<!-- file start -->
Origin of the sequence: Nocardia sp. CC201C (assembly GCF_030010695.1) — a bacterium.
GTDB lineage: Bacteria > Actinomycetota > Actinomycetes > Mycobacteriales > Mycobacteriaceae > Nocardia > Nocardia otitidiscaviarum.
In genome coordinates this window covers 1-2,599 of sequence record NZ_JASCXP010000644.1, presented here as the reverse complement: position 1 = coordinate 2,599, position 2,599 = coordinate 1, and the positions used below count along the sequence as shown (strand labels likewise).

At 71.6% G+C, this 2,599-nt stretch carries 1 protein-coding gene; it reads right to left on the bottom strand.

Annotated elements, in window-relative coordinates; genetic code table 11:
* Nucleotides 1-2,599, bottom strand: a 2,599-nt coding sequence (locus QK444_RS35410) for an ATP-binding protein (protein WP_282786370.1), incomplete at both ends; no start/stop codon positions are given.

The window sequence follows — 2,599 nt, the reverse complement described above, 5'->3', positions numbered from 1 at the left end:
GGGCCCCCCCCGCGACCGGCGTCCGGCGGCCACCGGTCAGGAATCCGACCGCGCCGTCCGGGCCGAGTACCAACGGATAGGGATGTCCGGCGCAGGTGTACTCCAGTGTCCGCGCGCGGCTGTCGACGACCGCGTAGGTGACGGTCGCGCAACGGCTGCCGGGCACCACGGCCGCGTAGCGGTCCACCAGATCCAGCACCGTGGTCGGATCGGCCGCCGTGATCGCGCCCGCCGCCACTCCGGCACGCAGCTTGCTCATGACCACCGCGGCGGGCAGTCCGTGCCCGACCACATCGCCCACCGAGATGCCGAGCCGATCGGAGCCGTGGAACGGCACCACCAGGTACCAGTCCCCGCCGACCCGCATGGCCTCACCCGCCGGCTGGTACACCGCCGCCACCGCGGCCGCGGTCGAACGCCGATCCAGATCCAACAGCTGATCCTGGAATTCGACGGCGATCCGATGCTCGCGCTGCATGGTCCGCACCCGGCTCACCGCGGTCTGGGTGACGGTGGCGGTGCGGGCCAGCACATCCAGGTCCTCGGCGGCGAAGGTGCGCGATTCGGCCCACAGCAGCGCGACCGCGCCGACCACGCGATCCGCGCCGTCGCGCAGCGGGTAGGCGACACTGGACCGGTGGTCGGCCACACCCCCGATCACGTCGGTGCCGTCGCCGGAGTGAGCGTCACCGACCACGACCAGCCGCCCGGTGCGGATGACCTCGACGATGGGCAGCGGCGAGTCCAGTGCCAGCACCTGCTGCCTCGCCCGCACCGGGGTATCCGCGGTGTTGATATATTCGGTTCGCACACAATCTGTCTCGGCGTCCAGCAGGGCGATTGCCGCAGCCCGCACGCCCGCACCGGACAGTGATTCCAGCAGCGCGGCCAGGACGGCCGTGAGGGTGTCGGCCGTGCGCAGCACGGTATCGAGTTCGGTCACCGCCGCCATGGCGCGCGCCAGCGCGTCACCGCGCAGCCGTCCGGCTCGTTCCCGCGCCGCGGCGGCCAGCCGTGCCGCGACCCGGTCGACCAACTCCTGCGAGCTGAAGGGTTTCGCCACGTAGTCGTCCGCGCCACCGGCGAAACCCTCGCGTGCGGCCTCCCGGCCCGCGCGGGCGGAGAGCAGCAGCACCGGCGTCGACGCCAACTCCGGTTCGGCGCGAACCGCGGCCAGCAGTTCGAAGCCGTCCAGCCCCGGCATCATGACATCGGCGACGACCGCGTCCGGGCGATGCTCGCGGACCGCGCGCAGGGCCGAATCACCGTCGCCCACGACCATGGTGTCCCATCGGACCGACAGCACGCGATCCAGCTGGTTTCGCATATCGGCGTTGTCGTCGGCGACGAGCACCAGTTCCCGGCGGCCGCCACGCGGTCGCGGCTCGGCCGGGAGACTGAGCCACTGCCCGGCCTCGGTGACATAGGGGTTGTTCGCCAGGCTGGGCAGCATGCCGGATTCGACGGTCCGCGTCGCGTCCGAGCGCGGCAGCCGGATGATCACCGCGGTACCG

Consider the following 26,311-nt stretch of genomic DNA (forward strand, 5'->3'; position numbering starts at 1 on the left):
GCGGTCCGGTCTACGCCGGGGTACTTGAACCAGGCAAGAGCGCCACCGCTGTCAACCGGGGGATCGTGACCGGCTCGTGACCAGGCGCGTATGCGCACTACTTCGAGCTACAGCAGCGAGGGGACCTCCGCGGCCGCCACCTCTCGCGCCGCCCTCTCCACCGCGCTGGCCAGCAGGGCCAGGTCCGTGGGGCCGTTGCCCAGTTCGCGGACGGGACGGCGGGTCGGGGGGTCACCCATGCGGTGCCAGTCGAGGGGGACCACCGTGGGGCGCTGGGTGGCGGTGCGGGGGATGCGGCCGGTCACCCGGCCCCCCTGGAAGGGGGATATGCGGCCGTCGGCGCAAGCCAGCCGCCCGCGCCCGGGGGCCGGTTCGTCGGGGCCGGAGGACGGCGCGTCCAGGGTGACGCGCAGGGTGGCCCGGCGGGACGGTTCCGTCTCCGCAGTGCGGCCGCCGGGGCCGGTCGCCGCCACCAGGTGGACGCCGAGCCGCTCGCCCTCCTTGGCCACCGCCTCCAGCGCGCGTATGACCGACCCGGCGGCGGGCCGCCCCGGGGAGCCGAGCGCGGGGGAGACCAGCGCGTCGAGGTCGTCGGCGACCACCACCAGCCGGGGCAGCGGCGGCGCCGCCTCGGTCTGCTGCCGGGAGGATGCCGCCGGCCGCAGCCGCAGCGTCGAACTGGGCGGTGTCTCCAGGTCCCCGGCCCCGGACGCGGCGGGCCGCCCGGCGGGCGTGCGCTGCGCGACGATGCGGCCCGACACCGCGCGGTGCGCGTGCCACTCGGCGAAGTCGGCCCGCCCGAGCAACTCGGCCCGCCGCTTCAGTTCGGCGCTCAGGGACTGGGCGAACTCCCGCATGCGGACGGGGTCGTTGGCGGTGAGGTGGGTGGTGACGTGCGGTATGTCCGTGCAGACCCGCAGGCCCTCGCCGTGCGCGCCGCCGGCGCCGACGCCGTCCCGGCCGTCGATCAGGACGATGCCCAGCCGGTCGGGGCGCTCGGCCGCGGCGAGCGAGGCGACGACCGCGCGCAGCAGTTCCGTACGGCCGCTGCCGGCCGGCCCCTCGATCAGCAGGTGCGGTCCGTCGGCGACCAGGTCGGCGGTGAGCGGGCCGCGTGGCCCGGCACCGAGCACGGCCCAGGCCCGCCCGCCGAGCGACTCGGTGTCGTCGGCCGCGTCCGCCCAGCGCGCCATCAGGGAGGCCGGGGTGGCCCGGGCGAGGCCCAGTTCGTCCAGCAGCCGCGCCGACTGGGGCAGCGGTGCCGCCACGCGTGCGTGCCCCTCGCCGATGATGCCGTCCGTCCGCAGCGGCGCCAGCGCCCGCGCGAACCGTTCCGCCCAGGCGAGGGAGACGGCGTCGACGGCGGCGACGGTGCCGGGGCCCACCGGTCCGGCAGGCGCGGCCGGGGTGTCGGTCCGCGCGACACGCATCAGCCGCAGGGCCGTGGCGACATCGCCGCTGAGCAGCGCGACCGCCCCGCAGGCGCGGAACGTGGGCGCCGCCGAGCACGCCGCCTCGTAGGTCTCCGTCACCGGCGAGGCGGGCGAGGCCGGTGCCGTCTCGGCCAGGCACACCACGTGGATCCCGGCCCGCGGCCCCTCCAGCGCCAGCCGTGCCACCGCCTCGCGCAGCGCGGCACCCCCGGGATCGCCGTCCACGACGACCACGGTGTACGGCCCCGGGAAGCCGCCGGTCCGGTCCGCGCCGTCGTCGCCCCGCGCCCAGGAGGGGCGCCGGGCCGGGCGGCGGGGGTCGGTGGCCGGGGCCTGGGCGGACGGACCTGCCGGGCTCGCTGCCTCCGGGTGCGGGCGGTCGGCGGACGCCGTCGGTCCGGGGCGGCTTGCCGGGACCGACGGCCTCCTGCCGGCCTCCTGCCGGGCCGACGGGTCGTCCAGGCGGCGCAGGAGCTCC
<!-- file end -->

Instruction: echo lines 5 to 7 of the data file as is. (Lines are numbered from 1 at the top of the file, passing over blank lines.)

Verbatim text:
Annotated elements, in window-relative coordinates; genetic code table 11:
* Nucleotides 1-2,599, bottom strand: a 2,599-nt coding sequence (locus QK444_RS35410) for an ATP-binding protein (protein WP_282786370.1), incomplete at both ends; no start/stop codon positions are given.

The window sequence follows — 2,599 nt, the reverse complement described above, 5'->3', positions numbered from 1 at the left end: